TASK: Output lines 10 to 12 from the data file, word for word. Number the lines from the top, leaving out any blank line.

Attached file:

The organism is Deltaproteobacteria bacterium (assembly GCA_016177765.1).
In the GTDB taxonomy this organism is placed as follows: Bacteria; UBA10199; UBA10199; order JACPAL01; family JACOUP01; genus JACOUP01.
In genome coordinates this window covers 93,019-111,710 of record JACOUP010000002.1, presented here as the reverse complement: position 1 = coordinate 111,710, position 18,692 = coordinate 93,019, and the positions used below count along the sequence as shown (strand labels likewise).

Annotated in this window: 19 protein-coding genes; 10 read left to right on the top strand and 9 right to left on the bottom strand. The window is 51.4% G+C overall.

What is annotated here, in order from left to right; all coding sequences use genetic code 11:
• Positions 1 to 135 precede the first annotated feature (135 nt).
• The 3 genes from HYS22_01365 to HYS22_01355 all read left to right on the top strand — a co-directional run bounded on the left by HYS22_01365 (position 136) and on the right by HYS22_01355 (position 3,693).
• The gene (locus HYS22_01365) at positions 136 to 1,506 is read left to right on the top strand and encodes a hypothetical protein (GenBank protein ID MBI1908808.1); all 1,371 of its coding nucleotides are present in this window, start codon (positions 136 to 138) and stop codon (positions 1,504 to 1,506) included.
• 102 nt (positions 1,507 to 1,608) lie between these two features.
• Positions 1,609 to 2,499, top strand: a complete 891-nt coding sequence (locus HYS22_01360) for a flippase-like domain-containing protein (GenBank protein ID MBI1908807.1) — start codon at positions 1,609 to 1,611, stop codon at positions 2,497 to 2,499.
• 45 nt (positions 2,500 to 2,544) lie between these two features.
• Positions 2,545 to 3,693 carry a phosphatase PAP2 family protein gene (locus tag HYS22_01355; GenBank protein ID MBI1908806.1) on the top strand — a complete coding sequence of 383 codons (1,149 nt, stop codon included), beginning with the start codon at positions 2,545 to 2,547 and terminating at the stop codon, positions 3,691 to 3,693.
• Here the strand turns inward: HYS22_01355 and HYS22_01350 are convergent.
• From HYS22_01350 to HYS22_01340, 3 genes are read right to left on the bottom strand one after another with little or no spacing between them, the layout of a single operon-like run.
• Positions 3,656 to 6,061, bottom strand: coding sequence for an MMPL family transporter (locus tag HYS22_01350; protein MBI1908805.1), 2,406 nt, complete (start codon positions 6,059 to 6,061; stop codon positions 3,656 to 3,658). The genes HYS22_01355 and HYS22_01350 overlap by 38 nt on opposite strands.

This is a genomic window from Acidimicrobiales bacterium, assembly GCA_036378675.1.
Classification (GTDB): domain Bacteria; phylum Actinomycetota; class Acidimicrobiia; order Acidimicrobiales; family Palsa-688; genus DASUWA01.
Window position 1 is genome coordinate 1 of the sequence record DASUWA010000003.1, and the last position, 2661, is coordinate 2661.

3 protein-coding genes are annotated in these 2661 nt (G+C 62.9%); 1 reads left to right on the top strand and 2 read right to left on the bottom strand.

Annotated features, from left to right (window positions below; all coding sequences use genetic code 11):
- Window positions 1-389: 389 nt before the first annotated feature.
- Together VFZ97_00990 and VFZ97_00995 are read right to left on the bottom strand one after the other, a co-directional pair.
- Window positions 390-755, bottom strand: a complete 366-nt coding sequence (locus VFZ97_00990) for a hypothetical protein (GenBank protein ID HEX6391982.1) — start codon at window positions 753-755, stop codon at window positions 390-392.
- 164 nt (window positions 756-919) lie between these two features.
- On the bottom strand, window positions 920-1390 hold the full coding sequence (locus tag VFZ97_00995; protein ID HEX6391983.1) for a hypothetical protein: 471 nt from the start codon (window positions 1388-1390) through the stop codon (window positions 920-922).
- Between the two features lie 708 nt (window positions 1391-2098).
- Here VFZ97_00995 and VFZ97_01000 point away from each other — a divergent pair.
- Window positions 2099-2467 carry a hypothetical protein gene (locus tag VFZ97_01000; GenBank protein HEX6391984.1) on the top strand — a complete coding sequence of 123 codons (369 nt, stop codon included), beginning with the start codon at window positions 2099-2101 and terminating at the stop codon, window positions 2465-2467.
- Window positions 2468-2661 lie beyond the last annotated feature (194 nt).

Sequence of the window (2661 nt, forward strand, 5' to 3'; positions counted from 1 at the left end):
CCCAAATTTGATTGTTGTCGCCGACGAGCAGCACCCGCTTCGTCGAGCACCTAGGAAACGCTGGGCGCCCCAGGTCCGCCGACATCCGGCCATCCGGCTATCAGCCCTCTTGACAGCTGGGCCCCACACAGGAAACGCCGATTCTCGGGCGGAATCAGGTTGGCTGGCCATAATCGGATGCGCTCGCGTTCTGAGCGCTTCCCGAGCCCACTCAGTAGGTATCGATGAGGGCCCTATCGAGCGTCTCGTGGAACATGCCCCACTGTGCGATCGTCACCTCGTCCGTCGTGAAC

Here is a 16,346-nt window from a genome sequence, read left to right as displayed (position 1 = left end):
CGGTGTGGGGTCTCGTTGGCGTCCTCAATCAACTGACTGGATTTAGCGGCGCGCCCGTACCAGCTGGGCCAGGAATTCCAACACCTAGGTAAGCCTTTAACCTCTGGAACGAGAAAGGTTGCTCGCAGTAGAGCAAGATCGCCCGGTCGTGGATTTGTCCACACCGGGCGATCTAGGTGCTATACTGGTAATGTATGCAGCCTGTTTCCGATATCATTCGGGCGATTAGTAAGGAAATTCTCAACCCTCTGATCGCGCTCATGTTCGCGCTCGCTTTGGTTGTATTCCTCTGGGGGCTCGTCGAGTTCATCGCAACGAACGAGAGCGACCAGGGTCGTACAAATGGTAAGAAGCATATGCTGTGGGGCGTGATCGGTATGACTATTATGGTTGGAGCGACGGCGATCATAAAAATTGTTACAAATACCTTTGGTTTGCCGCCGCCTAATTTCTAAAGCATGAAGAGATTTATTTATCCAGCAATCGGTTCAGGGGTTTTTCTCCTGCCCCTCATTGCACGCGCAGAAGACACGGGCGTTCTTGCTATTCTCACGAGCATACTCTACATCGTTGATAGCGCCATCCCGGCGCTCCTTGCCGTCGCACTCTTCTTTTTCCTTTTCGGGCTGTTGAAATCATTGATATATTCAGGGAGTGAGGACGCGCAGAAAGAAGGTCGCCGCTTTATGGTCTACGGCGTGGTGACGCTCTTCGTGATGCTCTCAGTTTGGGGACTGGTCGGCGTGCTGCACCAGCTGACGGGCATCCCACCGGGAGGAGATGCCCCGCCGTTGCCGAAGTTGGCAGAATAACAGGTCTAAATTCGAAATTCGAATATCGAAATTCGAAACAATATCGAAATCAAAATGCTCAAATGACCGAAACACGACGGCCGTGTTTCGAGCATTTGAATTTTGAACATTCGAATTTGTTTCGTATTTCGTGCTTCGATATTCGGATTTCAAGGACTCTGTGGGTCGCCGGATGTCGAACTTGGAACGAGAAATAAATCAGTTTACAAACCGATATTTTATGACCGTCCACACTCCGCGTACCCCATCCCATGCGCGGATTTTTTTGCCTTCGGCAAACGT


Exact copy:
• Positions 1,609 to 2,499, top strand: a complete 891-nt coding sequence (locus HYS22_01360) for a flippase-like domain-containing protein (GenBank protein ID MBI1908807.1) — start codon at positions 1,609 to 1,611, stop codon at positions 2,497 to 2,499.
• 45 nt (positions 2,500 to 2,544) lie between these two features.
• Positions 2,545 to 3,693 carry a phosphatase PAP2 family protein gene (locus tag HYS22_01355; GenBank protein ID MBI1908806.1) on the top strand — a complete coding sequence of 383 codons (1,149 nt, stop codon included), beginning with the start codon at positions 2,545 to 2,547 and terminating at the stop codon, positions 3,691 to 3,693.